Each stop needs to be a main street/town square with a "third place" cafe/bar/etc that people can wait around in an hour or two before/after the pickup time.
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Electric interurbans in the early 20th century connected rural areas to urban centers and not only carried passengers but also freight, and even picked up milk from farmers. They made a lot of local stops but could also quickly accelerate to 60-70 mph. They were cheaper to build and operate than steam railroads and filled in a lot of paid on the map where railroads didn’t run. Shaky finances and automobiles doomed them and most died by the 1930s, and in the current crisis economy we’ll never see this Edwardian utopia again.
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>>1982230
I clicked this picture thinking it was East Anglia.
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>>1982177
>I'm not going to waste your time with "muh economic feasibility" - a trillion dollar defense budget isn't economically feasible either and yet we pass it with a bipartisan majority every year - but nobody really cares enough about it to make it happen.
The economic feasibility sets the bar, though. Yeah sure you hold up defense spending as a straw man but that's just a stupid distraction. Military spending is notoriously hard to analyze because the risks and rewards(or penalties) are so extreme.

More economically feasible usually means more politically feasible. There are exceptions of course our systems are full of cruft, corruption, partisanship and just plain stupidity but that doesn't mean the general principle doesn't hold.
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>>1981773
>My little town lost passenger rail service after WW2 and inter-city bus service in the 1980s.

That's because once the personal automobile became ubiquitous, the need for trains to random towns and villages ceased. Why would any train operator or government think it would make sense to have trains servicing a town of 500 or 5000 people? The only people that would utilize that would be poorfags and cucks who are too anxious to drive a car.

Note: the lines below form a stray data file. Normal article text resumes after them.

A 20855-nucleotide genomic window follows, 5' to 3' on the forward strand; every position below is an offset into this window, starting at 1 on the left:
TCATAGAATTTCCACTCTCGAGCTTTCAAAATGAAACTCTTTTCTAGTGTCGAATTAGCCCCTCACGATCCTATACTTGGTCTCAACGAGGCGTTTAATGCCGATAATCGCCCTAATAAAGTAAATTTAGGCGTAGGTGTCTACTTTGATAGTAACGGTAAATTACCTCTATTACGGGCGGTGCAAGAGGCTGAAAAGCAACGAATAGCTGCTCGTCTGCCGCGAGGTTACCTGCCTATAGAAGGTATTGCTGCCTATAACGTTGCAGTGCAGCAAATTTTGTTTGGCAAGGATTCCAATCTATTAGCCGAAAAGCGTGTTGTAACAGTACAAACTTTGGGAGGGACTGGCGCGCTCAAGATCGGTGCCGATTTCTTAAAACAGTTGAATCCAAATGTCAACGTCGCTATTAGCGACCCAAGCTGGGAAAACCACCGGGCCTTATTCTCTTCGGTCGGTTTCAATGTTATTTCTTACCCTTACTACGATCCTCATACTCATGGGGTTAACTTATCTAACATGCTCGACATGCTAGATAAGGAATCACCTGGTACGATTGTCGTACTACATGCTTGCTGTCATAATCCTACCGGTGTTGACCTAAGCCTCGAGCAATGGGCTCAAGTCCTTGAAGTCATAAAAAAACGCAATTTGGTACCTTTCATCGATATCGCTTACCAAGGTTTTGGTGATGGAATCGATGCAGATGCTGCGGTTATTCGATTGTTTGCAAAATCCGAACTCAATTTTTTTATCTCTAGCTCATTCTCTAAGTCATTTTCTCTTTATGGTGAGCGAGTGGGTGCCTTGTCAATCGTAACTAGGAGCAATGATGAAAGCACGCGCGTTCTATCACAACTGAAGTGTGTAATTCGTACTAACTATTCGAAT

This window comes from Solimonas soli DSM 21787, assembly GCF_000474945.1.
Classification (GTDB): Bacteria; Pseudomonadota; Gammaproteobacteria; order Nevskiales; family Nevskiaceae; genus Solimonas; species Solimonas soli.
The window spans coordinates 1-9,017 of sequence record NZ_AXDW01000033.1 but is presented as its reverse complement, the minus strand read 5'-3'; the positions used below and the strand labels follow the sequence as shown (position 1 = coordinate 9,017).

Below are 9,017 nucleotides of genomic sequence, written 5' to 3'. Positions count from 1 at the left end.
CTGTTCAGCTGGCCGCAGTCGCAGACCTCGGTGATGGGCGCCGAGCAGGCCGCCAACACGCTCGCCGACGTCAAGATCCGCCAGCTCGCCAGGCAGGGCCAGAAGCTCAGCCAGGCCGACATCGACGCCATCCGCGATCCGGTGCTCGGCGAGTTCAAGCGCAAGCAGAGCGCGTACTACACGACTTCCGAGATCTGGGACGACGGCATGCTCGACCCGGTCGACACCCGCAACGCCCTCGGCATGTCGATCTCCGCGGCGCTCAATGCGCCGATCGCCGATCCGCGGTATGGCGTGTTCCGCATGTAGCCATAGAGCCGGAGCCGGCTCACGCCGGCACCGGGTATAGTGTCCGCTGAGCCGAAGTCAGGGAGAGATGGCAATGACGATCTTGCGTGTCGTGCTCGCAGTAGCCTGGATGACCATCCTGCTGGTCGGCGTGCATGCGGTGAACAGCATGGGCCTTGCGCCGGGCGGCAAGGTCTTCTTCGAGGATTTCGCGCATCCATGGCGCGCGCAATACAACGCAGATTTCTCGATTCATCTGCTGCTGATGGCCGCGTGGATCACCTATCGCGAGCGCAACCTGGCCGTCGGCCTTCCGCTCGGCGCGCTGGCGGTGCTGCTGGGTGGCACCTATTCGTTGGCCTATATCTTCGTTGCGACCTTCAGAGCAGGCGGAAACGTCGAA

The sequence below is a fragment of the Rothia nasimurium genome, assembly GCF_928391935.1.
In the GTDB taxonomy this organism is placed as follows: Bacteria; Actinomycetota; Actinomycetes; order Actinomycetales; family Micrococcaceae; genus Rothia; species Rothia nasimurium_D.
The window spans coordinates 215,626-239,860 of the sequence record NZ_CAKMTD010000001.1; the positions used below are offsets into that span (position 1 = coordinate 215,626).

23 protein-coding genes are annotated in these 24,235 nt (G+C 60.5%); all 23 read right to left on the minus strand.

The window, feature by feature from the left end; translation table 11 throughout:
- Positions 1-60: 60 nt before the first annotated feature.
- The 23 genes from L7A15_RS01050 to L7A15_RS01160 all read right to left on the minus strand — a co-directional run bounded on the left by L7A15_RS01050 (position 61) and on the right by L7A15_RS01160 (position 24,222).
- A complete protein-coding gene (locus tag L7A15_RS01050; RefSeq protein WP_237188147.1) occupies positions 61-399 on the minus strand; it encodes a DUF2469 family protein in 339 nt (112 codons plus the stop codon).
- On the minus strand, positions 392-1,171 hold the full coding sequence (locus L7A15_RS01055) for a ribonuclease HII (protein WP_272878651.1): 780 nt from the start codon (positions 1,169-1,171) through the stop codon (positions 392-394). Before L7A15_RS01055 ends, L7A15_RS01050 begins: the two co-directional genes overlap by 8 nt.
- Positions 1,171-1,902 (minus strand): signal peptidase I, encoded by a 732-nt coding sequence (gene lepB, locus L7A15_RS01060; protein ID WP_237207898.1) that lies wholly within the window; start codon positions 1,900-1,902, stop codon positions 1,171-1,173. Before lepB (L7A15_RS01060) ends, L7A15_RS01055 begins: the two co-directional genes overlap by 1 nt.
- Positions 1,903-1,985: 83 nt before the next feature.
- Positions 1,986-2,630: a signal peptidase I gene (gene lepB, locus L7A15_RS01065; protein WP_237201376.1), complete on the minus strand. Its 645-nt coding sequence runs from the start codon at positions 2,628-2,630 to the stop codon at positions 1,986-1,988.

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>>1981780

Me >>1982225 again here, I spent an hour on the clock playing around with this idea and I think a 3x/week route like Amarillo-Liberal-Garden City-Goodland with some small town stops in between would pencil out if you could get people to pay around $30-$40 a ticket.
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Clockface scheduling --- Taktfahrplan
You can use it to provide good service at low frequencies, so that the infrequent buses converge at hubs at the same time.
The book Transport for Suburbia talks about this.
The key is predictable frequency and connectivity. If the bus is hourly it doesn't come at 8:01, 8:58 and 10:03. this seems simple but many cities struggle with it. And a small infrequent bus feeds into a hub or a larger more frequent line.
At the hub it is key that all routs come in at the same time an leave at the same time.

rm transit had a (bad) video about this
https://www.youtube.com/watch?v=dOqWObjftI4
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>>1981782
Inshallah, the cars will be melted into flat discs
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Coach busses. Unironically Greyhound was one of the best public transit systems in the country during its heyday. Still could be.
>US has tons of street vehicle infrastructure going to every one-road town
>Bus stops can be incredibly inexpensive to put in place
>Effectively zero disruption to existing towns
I'd argue that there should be a hierarchy of systems in place; counties should manage service to incorporated (and larger unincorporated) communities, and states should manage a regional network to county seats and population centers. Routes could be expanded/shrunk organically based on ridership.
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>>1983845
I think inter-city buses are absolutely underrated, but having a Greyhound stop in a small town does seem to increase the bum population noticeably.
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>>1981773
This is the best viable solution. It works GREAT. My grandma uses it 3 times weekly. Its a short bus that you order 48 hours early and they give you door to door service. You can also just tell them your work schedule if you are disabled.

Missouri is red and 90 percent rural. This works. It keeps getting more funding bc it works.

https://www.oatstransit.org/schedules?gad_source=1
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Build high-speed rail
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We need to focus on restoring transit service in our cities first.
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>>1984149